FSM to pay its debts to Guam with Beijing donation
Beijing has logged another entry into its ledger of donations intended to further solidify its diplomatic ties with the Federated States of Micronesia, claiming that China stands on “the right side of human progress.”
FSM has received $150,000 in new donations, which the Micronesian government will tap to settle its bills incurred on Guam when the stranded Micronesian citizens were placed in quarantine facilities prior to their repatriation.
“Your donation comes a long way,” FSM Health Secretary Marcus Samo told Chinese Ambassador Huang Zheng during the handover ceremony on Nov. 25. “This particular donation you’ve extended will definitely support our obligation in terms of paying for those expenses we’ve now incurred in Guam, and also when it comes to quarantine at home.”
According to a press release from the FSM government, the new donation came as a result of the first-ever China-Pacific Island Countries Foreign Ministers Meeting held on Oct. 21.
Beijing has been conducting a cash-giving marathon to the FSM amid the slow progress in the renegotiation on funding provisions of the Compact of Free Association between the freely associated states and the United States.
The latest donation from China formed the fourth batch received by the FSM since the Covid-19 pandemic broke out last year.
Through the China-Pacific Island Country Cooperation Fund Against Covid-19, Beijing has been splashing pandemic relief aid to Pacific island countries in its bid to keep its whip hand over Taiwan and expand its clout in the Indo-Pacific region, which the U.S. is seeking to fortify against China’s threats.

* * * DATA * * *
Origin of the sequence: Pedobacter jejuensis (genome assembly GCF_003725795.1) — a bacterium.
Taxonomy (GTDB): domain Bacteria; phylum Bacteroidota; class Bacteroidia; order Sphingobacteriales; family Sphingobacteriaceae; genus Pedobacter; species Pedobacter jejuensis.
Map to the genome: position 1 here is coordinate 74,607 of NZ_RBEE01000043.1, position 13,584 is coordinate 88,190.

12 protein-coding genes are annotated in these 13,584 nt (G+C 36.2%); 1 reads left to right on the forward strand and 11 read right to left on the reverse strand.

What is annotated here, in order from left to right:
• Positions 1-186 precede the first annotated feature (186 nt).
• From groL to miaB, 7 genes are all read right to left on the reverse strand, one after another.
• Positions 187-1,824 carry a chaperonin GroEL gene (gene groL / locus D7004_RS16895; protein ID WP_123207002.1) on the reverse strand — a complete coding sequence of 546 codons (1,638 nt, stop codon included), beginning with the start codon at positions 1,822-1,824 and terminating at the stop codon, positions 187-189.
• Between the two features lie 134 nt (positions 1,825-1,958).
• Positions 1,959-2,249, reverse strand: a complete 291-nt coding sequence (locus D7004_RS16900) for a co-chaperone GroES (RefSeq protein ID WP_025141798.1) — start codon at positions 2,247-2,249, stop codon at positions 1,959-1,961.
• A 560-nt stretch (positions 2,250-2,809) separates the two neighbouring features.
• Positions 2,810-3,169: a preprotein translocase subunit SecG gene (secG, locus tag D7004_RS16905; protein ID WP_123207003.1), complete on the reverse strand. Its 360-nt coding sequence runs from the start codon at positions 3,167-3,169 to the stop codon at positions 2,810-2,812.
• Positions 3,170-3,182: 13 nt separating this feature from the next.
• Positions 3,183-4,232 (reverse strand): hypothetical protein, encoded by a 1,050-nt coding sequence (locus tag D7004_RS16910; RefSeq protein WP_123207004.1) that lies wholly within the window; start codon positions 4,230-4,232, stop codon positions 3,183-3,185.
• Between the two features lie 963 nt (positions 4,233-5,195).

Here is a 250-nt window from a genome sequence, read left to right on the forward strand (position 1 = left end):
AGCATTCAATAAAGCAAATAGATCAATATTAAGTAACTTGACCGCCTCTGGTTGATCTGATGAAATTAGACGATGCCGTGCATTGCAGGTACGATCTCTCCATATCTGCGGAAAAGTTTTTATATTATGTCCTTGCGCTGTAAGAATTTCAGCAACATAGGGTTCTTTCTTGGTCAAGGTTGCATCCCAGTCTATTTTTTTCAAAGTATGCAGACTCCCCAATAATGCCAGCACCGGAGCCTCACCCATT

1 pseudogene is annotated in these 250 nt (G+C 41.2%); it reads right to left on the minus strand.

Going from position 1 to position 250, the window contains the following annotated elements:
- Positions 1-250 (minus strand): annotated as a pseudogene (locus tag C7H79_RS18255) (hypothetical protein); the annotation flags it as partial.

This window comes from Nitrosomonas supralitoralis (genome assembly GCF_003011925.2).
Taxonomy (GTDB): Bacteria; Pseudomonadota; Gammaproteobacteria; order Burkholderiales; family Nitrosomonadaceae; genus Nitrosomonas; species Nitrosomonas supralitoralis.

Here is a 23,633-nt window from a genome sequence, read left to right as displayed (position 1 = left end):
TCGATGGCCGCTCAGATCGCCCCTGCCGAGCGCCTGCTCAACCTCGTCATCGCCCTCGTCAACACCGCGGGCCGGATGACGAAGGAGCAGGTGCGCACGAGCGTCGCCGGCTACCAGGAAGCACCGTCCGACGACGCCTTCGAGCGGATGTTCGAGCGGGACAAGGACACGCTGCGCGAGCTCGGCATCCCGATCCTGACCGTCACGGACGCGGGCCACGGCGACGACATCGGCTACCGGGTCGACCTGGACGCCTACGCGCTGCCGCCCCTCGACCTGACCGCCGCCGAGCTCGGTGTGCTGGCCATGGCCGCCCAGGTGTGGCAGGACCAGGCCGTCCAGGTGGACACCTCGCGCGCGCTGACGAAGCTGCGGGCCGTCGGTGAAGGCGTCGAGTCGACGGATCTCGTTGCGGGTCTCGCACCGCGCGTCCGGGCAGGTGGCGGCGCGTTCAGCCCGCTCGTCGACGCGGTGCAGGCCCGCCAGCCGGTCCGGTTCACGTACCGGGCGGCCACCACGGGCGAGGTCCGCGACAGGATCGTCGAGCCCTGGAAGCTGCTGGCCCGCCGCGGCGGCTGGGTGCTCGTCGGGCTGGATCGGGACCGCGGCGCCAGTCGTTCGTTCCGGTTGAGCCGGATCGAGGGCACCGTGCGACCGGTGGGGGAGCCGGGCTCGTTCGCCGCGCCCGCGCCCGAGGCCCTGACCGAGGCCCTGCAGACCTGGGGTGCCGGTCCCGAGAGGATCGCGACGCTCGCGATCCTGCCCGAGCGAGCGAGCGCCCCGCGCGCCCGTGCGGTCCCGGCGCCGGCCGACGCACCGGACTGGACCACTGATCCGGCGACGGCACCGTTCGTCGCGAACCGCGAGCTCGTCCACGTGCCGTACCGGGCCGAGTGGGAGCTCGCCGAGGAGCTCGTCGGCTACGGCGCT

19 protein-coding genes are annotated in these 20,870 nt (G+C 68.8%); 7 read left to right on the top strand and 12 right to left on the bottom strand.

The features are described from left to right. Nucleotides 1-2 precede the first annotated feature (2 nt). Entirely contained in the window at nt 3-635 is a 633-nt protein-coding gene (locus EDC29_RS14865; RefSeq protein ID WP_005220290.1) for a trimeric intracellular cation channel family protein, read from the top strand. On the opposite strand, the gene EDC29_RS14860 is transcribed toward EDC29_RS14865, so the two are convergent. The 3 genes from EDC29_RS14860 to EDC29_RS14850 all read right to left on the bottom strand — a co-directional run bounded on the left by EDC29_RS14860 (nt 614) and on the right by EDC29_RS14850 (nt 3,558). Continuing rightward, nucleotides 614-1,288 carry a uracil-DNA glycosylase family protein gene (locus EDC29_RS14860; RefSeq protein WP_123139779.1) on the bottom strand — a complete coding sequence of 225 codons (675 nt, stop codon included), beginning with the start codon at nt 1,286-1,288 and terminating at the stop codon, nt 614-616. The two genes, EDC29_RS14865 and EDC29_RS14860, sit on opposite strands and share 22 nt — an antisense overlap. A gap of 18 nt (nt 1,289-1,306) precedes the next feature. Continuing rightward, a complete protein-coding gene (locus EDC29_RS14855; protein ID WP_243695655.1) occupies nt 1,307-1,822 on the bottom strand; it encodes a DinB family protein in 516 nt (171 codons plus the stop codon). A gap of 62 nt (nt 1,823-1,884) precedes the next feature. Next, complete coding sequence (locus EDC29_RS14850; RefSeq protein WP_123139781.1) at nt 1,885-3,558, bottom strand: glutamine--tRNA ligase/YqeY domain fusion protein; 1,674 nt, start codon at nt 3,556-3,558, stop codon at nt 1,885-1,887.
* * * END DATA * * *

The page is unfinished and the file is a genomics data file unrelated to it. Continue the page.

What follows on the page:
“China will always stand on the right side of history and the right side of human progress,” Huang said. “China is a defender of world peace, a contributor to global development, and an upholder of the international order.”
In FSM, Beijing has apparently locked a secure diplomatic position.
Samo said the FSM’s friendship with China “remains unshaken and is even more solid than before.”
FSM officials said the fresh cash donation will also be used to purchase necessary medical supplies and equipment.
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“As you know, when the pandemic unfolded, the FSM—like any other country—struggled in terms of trying to put the pieces together, in terms of a response in what it needs to do in preventing the virus from coming to our shore,” Huang said.
“I think today, in reflection, you would agree with me that we’ve done a great job, but not without a great challenge. The fact of the matter is that we still remain Covid-19 free, and that is the testament to the great work that this administration and all of its partners have put together to protect the health of this nation.”
The FSM and China established diplomatic relations on Sept. 11, 1989.
China has previously donated direct cash assistance to help the FSM fight the Covid-19 pandemic on three separate occasions. The first donation was $100,000 in April of 2020; the second donation, given to Pohnpei State Government directly from China, was for $20,000; and the third donation was $50,000. Other significant donations from China include containerized medical isolation units, extensive amounts of personal protective equipment, and virtual training.